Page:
Russian-Ukrainian conflict is influencing every economic aspect…
April 13: starting the week
Last week’s trading was passing in hopes for the positive result of the OPEC+ negotiation. The result is there now, and we will quickly scan it for the possible outcomes in the next paragraph. Apart from that, the British Prime minister’s treatment in the ICU was another big factor pressing on the Forex market. Lastly, European infection dynamics and the economic response preparations were the third large element that shaped the trade. What happened to each “story” and what do we have to start with week with? We will see them one by one.
Oil: good, but not enough
Let’s not be pessimistic: the deal is there. 9.7mln barrels per day will be the total supply quantity cut starting from May 1. The market applauded not only to OPEC+ but to Donald Trump personally. A hater of the cartel just a while ago, he is the one who finally convinced Mexico, Russia, and Saudi Arabia to get the deal done. Or so it seems. Anyway, that’s another ace for him to claim in preparing for the November election campaign. How does the oil price look now?
Not really impressive. The hopes for a “definitive victory” which were pushing WTI above $25 are largely erased: strategically, it is now closer to $20 than anywhere else. Why? Mostly, because this 10% output cut comes too late and is too little. The global demand now is roughly 30% lower than the pre-virus level at which the market was stabilized. Cutting 10% leaves the remaining 20% “in the air”. In addition to that, the date which makes the OPEC+ agreement effective is May 1 – that is three weeks away. During that time, the market will be in the free-for-all state. Meaning, everyone pumps as much as they want. That’s why the almost 10mln-barrel-per-day cut appears more like a reality-forced recognition gesture rather than a proactive forward-looking market rectification step.
Boris Johnson: the winner is out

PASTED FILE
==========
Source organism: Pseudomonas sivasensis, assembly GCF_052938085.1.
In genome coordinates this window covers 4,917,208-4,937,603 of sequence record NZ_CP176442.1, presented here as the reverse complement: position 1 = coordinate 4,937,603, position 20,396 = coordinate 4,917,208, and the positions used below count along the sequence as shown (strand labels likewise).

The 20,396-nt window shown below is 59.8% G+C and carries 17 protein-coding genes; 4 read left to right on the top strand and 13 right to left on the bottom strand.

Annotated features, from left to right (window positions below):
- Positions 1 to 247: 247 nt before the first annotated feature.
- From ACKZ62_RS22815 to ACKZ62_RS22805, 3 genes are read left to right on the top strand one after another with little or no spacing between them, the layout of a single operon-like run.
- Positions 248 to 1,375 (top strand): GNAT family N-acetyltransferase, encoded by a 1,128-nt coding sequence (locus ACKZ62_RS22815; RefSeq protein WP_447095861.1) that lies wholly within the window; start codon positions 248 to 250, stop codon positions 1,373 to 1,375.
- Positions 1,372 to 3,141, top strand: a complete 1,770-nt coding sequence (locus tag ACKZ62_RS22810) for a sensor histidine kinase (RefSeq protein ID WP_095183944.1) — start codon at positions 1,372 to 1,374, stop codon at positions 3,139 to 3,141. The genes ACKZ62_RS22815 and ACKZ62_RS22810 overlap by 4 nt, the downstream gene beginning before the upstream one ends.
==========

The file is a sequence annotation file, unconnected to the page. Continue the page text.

This was the Sunday news headline about Boris Johnson:
It’s hard to deny that such a dramatic comment makes the victory of the British Prime Minister over the virus even more shining, emblematic, and inspiring. At least, to his British fellow citizens. It should have supported the British pound as well. Has it?
Indeed, the GBP rose to test 1.2540 against the USD. It broke the four-week resistance of 1.2450, converting it into the current support level, and left the Moving Averages below. Moving further upwards, however, will require something more fundamental rather than one famous individual’s (even if that’s a very important individual) victory over the disease. Does the UK economy have that? Time will show.
Europe: trench war
The infections picture in mainland Europe seems to be slowly improving. Spain, Italy, and France are reporting decreasing dynamics of the virus spread. The lockdowns are planned to stay in power for several weeks more, subject to authorities’ confirmation, to ensure that the virus spread is sealed. That pushes the biological threat to the second place and pulls the economic agenda into the front row of the agenda. Recently, a financial aid package was formed by the EU finance ministers, but the problem was for the country leaders to approve them. It remains a problem gives the political and economic discords between the states, and this week, we will say how this card is played. That should be the main reason why EUR/USD is now kept in a “waiting” mode.
Currently traded at 1.0932, it goes into consolidation between the resistance of 1.0970 and support of 1.0920. At the same time, the secondary layer of the movement channel is presented by the Moving Averages: 50-MA and 100-MA support the currency pair at around 1.0850, and 200-MA is capping the upside at 1.1030. Very likely, EUR/USD will be staying pretty silent until some decisive fundamental factor comes to the stage.
Last week was very interesting for the markets, as we saw the releases of the US Inflation and Disney’s earnings report. So let's see what we should await this week!
The volatility that the markets experienced last week promises the second tidal wave! What should your favorite assets anticipate during the first week of February?
The Australian Bureau of Statistics will announce the updated Unemployment Rate and Employment Change data on Thursday, May 19, at 04:30 MT.
The UK Office for National Statistics will publish Consumer Price Index (CPI) data on Wednesday, May 18, at 09:00 MT.
The US Census Bureau will announce Core Retail Sales and Retail Sales on Tuesday, May 17 at 15:30 MT.